The summer season provides numerous opportunities to consume alcohol at a rate that can quickly lead to binge drinking.

Drinking alcoholic beverages is a common occurrence at summer gatherings and events. Many of these social occasions take place during the day and flow into the evening. And, the frequency of drinking events naturally increases during the summer months as people gather at the lake, the pool, cookouts and other events where drinking is encouraged and readily available.

The frequency and amount of alcohol consumed over the summer months can create a dangerous pattern with health risks that can add up quickly.

According to the Centers for Disease Control (CDC), binge drinking is the most common and risky pattern of excessive alcohol use in the United States. The National Institute on Alcohol Abuse and Alcoholism (NIAAA) defines binge drinking as a pattern of drinking that occurs after four drinks for women and five drinks for men — assuming the drinks are consumed within about two hours.

Although most people who binge drink are not alcoholics, alcoholism is a progressive disease and binge drinking could lead to alcohol dependence over time.

Binge drinking carries serious health risks and can cause many health problems. In fact, a study by the CDC reported that between 2006 and 2010, binge drinking resulted in 88,000 deaths in the United States, shortening the lives of those who died by an average of 30 years and totaling a loss of 2.5 million years of potential life. The same report showed excessive drinking caused one in 10 deaths among working adults aged 20-64 years.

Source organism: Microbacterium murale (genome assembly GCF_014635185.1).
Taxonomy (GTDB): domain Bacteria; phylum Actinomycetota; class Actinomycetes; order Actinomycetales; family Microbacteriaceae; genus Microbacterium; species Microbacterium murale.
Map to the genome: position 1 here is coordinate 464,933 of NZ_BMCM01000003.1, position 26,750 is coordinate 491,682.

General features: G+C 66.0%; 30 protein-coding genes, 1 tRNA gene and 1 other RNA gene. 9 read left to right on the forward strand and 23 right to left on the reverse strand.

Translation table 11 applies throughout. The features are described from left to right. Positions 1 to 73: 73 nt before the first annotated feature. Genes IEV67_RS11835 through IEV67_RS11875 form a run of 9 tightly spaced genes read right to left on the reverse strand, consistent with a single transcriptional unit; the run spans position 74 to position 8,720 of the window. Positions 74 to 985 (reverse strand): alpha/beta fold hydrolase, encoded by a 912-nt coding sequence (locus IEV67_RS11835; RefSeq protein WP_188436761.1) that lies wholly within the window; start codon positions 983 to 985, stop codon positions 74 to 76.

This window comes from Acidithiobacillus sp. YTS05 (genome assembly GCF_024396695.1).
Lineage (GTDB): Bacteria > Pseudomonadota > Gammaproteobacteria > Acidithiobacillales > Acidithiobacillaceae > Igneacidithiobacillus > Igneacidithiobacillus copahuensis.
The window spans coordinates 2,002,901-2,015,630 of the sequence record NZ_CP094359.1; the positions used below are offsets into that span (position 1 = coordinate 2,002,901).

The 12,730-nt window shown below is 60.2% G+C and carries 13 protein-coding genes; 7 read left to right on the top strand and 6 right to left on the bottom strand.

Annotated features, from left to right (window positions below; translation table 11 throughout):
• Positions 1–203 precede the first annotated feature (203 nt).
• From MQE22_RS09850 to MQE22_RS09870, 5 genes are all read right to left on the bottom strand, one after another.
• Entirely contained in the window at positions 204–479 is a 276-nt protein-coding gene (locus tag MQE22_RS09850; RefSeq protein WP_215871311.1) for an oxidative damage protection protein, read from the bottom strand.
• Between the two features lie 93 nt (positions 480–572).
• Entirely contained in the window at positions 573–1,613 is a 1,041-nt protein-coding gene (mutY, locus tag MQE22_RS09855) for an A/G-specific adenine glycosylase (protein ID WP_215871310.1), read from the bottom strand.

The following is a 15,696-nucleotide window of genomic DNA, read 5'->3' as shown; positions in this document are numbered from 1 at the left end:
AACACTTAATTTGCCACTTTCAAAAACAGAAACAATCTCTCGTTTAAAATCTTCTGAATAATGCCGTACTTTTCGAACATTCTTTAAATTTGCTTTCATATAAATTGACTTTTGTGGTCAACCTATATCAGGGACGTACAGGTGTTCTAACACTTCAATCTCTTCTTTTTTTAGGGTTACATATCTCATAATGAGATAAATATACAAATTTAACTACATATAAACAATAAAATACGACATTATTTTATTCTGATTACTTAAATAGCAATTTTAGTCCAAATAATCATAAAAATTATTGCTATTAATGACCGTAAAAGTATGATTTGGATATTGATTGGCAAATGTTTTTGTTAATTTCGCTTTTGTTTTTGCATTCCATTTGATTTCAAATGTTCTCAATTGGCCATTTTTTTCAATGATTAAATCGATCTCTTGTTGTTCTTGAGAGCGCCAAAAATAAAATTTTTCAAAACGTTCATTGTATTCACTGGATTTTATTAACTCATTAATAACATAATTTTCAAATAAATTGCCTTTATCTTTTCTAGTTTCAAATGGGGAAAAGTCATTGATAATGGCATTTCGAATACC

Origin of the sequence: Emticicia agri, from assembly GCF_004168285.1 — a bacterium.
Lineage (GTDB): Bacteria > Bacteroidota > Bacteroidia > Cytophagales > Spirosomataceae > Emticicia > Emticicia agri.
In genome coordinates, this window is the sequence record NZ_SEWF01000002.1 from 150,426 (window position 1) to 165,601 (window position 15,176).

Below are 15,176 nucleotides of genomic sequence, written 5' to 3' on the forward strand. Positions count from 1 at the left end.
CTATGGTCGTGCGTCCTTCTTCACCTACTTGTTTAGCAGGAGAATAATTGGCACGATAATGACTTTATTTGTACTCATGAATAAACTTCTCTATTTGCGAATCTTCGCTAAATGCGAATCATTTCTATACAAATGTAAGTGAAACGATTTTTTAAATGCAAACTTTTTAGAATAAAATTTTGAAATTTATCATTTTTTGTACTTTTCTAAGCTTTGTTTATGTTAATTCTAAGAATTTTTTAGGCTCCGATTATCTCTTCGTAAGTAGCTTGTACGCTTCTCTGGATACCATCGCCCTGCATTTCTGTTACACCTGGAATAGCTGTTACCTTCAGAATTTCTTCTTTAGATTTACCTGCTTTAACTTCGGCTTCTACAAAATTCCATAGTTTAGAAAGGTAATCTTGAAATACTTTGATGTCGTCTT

The health risks of binge drinking include unintentional injuries such as drownings and alcohol poisoning, violence, sexually transmitted diseases, poor pregnancy outcomes, fetal and infant damages or death, chronic diseases such as high blood pressure, digestive problems, cancer, learning and memory problems, mental health issues and social challenges.

Though binge drinkers consume alcohol in great quantities, they are typically not alcohol-dependent. While many rely on alcohol to relieve stress or to get over their social anxiety, this does not constitute alcohol dependence.

However, over time, binging can progress into a daily mental and physical need for alcohol. The health risks for heavy drinkers and alcoholics are very similar in danger and diagnosis.

This year, enjoy sober summer fun and avoid the dangers of binge drinking.

Unsure if you or someone close to you has a problem with alcohol? The signs are not always as obvious as you might think. How do you know for sure? To learn more about the signs and symptoms of alcohol addiction talk to a professional trained in diagnosing and treating the disease.

Melissa Rios, LADC-MH is a dually-licensed outpatient program director with Valley Hope.